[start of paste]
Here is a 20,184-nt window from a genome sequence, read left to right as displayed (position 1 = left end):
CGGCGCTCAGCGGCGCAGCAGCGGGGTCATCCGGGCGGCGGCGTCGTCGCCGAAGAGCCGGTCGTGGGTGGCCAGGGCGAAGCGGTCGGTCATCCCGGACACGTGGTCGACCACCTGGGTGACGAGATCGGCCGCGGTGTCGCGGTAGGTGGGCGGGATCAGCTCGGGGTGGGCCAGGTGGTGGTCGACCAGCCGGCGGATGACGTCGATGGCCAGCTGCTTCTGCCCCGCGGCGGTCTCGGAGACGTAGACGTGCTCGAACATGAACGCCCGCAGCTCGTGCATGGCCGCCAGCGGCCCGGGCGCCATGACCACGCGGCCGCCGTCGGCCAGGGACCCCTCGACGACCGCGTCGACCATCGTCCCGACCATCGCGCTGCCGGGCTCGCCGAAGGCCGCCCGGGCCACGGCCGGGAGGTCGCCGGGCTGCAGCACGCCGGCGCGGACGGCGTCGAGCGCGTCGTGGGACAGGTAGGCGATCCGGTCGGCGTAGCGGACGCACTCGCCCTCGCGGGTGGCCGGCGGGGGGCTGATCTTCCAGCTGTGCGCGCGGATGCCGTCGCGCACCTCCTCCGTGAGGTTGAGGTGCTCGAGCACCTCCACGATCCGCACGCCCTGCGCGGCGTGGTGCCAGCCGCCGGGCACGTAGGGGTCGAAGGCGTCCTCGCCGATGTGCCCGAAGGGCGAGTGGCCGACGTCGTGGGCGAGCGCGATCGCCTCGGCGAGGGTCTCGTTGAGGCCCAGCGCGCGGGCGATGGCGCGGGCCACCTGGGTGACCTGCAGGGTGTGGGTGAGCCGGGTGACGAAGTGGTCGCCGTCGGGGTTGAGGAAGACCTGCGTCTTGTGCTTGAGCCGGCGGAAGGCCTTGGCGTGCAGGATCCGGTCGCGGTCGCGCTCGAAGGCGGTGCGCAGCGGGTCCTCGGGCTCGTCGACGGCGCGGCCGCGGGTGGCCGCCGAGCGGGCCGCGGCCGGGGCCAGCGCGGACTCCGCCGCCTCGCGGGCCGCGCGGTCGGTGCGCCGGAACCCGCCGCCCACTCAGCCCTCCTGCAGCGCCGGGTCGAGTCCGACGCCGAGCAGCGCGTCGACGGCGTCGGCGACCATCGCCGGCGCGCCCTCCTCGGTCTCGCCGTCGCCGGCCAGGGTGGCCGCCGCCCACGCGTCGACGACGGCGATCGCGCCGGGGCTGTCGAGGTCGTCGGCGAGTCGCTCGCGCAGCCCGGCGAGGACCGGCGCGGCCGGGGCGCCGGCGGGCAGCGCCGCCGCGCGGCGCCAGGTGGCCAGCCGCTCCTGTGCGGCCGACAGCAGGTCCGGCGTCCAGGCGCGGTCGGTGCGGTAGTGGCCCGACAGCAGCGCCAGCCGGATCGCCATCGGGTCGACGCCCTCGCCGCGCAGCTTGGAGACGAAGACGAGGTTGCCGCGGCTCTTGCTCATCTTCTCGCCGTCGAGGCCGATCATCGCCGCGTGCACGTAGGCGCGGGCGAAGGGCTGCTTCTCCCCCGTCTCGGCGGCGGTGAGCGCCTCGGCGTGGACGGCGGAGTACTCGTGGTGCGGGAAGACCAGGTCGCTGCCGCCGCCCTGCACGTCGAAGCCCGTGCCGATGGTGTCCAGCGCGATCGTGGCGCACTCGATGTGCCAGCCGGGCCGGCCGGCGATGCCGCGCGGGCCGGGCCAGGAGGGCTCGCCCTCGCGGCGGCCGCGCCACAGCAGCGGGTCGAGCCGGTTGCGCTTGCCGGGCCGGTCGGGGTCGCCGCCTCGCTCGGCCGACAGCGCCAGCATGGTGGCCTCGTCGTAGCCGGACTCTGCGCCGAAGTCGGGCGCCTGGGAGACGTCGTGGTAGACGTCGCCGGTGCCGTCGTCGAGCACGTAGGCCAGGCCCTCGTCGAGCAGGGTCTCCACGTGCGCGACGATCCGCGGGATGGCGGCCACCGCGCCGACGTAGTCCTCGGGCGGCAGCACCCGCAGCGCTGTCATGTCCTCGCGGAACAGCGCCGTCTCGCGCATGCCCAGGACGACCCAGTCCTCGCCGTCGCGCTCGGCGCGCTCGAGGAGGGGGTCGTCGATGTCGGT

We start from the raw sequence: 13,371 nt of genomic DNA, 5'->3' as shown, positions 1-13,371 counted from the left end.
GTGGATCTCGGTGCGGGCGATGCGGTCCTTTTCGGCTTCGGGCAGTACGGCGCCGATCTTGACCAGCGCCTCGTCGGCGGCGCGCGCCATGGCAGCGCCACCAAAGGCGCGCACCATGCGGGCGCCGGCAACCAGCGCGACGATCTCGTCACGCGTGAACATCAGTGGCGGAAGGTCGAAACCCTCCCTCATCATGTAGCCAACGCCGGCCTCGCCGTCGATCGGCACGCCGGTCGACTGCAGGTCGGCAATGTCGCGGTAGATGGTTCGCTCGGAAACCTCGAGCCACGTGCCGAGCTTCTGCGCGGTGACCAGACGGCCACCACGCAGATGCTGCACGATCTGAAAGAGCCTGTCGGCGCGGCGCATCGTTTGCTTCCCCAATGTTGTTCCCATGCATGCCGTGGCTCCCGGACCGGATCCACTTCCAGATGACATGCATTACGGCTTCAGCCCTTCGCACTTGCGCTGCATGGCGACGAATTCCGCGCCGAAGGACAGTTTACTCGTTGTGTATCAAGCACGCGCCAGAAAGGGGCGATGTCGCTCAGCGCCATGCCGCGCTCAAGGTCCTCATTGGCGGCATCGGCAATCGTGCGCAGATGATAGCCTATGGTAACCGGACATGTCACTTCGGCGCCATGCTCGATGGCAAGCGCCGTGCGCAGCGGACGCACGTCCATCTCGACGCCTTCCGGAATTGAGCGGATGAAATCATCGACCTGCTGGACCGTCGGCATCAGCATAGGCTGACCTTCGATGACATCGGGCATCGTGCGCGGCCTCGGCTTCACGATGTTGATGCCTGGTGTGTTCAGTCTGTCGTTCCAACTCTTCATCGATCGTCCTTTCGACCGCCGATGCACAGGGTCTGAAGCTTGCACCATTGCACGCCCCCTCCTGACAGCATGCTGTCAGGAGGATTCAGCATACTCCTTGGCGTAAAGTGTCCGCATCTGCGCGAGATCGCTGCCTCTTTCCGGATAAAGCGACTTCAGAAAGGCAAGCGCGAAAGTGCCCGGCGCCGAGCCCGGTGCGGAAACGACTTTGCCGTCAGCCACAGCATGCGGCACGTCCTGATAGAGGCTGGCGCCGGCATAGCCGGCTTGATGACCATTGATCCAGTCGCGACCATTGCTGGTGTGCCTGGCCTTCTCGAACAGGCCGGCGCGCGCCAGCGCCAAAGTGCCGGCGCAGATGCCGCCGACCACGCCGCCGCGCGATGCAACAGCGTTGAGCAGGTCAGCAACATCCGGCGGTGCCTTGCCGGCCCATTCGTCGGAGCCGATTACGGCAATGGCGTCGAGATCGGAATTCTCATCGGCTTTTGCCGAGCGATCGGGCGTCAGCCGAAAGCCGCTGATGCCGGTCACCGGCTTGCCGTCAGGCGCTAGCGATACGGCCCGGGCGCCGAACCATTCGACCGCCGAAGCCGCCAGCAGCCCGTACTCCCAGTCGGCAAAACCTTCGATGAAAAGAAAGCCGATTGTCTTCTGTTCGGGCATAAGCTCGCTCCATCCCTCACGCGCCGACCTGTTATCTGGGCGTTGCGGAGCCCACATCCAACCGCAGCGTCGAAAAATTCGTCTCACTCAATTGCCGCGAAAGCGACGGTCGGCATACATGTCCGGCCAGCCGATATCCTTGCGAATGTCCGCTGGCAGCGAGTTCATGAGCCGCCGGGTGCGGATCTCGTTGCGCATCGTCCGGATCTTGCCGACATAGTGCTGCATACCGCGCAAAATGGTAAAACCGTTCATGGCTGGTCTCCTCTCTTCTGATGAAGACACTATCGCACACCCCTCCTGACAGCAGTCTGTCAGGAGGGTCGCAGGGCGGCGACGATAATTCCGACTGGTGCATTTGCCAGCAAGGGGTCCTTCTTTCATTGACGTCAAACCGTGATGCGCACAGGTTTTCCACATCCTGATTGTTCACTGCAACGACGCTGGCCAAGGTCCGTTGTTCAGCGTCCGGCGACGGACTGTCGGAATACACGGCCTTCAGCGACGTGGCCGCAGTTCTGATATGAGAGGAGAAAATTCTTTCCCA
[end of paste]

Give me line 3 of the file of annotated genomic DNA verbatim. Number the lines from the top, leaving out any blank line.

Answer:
We start from the raw sequence: 13,371 nt of genomic DNA, 5'->3' as shown, positions 1-13,371 counted from the left end.